About 25–33% of RCC patients have metastases at the first diagnosis (9). These are mainly detected in the lungs (75% of cases), regional lymph nodes (65%), bone (40%) and liver (40%). In 15% of cases, metastases to head and neck have been observed. Macroscopically, RCC metastases are highly vascular and soft, elastic and yellowish white in color. Histological features are as follows: encapsulating connective tissue, clear cell borders, copious clear cytoplasm and round or oval nuclei (10). RCC is often noted to invade the local vascularization through the interlobular, arcuate and interlobar veins and metastasize through the systemic circulation (6). Orbital involvement due to metastasis usually presents with orbital mass, exophthalmos, lid edema, ptosis, diplopia and/or cranial nerve paralysis (11). Orbital metastases (OM) are relatively rare with the incidence ranging from 1% to 13% reported series of orbital tumours (12).

A US study, conducted on 100 patients, found a higher percentage of OM from the breast (53%), followed by lung (8%), melanoma (6%) and kidney (5%) (13). An Italian study, performed on 93 patients, found the greatest percentage of mammary origin (36%), followed by kidney (10%), lung (8%) and skin (6%) (14). Another study, carried out in Southern China on 46 patients, showed a higher percentage of nasopharyngeal origin (30%), followed by lung (8%), liver (6%), kidney (4%) and breast (4%) (15). Finally, a Japanese study, performed on 128 patients, found the greatest frequency of pulmonary origin (16%), followed by breast (15%), liver (14%), adrenal neuroblastoma (7%) and kidney (3%) (16).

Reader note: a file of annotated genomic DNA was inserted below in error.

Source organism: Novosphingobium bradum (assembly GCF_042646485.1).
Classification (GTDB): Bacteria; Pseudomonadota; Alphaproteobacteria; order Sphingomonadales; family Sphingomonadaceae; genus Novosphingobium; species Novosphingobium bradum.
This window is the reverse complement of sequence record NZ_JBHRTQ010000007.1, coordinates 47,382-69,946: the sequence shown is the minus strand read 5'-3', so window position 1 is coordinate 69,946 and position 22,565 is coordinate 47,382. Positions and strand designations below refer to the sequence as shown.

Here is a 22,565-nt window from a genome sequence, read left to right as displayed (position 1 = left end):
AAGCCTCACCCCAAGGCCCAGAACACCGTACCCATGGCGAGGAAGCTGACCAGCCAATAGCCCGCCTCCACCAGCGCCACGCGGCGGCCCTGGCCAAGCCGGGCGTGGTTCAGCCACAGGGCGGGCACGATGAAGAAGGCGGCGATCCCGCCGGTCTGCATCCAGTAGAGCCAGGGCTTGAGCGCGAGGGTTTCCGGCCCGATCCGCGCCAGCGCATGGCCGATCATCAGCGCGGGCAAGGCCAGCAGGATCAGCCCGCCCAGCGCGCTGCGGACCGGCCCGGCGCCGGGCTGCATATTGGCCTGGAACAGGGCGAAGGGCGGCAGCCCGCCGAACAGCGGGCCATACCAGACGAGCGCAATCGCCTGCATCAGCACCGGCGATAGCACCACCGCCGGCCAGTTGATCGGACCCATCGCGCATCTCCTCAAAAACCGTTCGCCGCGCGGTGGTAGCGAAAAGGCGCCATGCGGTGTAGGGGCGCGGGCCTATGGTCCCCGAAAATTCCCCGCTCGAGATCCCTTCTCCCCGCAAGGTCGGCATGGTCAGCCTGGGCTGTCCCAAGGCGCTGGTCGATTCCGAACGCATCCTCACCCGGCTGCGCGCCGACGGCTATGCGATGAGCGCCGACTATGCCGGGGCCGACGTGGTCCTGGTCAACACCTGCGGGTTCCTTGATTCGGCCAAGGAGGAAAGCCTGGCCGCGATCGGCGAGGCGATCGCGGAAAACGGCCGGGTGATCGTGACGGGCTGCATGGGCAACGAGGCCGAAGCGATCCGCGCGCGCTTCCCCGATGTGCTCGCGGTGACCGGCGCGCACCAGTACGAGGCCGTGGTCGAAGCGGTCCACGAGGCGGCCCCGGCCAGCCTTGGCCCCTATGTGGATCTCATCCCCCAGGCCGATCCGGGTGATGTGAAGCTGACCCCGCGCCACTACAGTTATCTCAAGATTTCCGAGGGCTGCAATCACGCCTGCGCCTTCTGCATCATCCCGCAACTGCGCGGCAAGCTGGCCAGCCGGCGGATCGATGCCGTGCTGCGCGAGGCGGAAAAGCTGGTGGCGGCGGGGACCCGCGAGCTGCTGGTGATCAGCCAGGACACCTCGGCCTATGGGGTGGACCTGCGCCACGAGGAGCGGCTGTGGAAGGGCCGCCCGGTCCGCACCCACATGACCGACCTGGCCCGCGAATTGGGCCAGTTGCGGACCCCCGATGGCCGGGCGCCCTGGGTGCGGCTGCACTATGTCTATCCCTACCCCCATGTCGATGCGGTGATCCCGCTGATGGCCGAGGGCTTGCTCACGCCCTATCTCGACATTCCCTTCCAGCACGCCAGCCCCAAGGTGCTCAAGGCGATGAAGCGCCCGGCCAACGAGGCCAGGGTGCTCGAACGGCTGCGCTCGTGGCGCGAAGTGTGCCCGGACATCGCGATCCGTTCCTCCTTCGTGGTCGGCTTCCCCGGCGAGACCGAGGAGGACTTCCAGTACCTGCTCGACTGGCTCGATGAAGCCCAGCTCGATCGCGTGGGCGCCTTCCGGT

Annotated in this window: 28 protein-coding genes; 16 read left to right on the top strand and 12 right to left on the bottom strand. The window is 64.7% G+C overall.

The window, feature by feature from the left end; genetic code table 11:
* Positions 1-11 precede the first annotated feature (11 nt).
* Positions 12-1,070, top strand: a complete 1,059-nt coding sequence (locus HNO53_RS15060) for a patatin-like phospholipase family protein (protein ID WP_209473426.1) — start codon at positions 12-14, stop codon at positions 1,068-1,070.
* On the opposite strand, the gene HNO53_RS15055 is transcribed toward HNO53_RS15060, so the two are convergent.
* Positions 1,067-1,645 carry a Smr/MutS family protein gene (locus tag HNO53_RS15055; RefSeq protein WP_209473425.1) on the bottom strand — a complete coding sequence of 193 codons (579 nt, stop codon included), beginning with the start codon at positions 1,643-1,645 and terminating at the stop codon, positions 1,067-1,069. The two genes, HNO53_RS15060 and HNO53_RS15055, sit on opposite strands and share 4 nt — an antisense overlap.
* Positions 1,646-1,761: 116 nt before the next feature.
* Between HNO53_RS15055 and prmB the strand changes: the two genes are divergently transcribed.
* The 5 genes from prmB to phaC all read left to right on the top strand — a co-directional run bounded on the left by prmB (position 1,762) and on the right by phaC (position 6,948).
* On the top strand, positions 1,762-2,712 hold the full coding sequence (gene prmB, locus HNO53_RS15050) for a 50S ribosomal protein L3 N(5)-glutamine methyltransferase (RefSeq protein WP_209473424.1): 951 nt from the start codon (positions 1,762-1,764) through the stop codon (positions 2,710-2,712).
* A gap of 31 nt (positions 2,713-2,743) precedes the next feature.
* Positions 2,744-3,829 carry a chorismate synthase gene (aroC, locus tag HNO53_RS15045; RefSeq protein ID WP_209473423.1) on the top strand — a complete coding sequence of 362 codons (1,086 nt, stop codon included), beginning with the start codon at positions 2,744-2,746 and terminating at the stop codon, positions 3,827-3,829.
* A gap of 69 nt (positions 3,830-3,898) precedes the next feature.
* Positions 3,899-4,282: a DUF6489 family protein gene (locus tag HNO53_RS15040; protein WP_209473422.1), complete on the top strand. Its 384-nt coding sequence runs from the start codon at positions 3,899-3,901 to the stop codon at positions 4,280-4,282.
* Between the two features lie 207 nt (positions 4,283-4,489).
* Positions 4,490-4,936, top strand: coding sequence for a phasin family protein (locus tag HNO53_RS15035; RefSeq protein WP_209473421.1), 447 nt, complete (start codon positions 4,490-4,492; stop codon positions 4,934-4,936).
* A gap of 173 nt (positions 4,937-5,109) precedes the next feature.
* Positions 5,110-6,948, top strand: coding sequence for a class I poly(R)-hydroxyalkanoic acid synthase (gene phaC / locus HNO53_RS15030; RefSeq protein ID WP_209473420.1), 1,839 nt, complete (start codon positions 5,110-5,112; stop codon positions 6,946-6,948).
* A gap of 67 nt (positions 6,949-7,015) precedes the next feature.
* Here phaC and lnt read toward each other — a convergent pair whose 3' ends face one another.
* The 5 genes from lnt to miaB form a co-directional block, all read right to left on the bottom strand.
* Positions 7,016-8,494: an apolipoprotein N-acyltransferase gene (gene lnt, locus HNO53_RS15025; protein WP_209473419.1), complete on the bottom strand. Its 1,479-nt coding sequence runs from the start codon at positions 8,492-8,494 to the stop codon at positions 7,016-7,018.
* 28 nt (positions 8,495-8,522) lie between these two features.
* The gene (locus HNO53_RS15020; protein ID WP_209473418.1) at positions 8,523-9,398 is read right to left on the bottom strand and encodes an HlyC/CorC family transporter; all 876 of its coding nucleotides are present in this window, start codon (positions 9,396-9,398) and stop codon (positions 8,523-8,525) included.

OM from RCC and clear cell are rare; they can also develop after the removal of the primary tumour (17). RCC promotes angiogenic factors that promote tumour and ocular neovascularization (18). Transitional cell carcinoma of the renal pelvis constitutes about 15–20% of renal tumours in adults and 90% of the renal pelvis tumours; squamous cell cancer and adenocarcinoma constitute the remaining 10% (19). Some cases of metastatic transitional cell tumour have been reported from the bladder to the choroid and orbit, whereas only one case of metastasis to the choroid from transitional cell carcinoma of the renal pelvis is reported (20, 21). Adult Wilms tumour is a rare tumour that tends to appear in advanced stage and has a poor prognosis (22). Only one case of metastasis to the eye (choroidal metastases) from adult Wilms cancer is reported (23).


Symptoms such as exophthalmos, lid edema, diplopia, ptosis, cranial nerve paralysis or blurred vision could be the symptoms of a systemic malignancy. These must be investigated using available measures. Cytology and histology are invaluable tools in diagnostic pathology (24). In this case, cytology helped to identify metastatic RCC as the cause of unilateral blepharoptosis.

Conflict of interest

The authors declare no potential conflicts of interest with respect to research, authorship and/or publication of this article.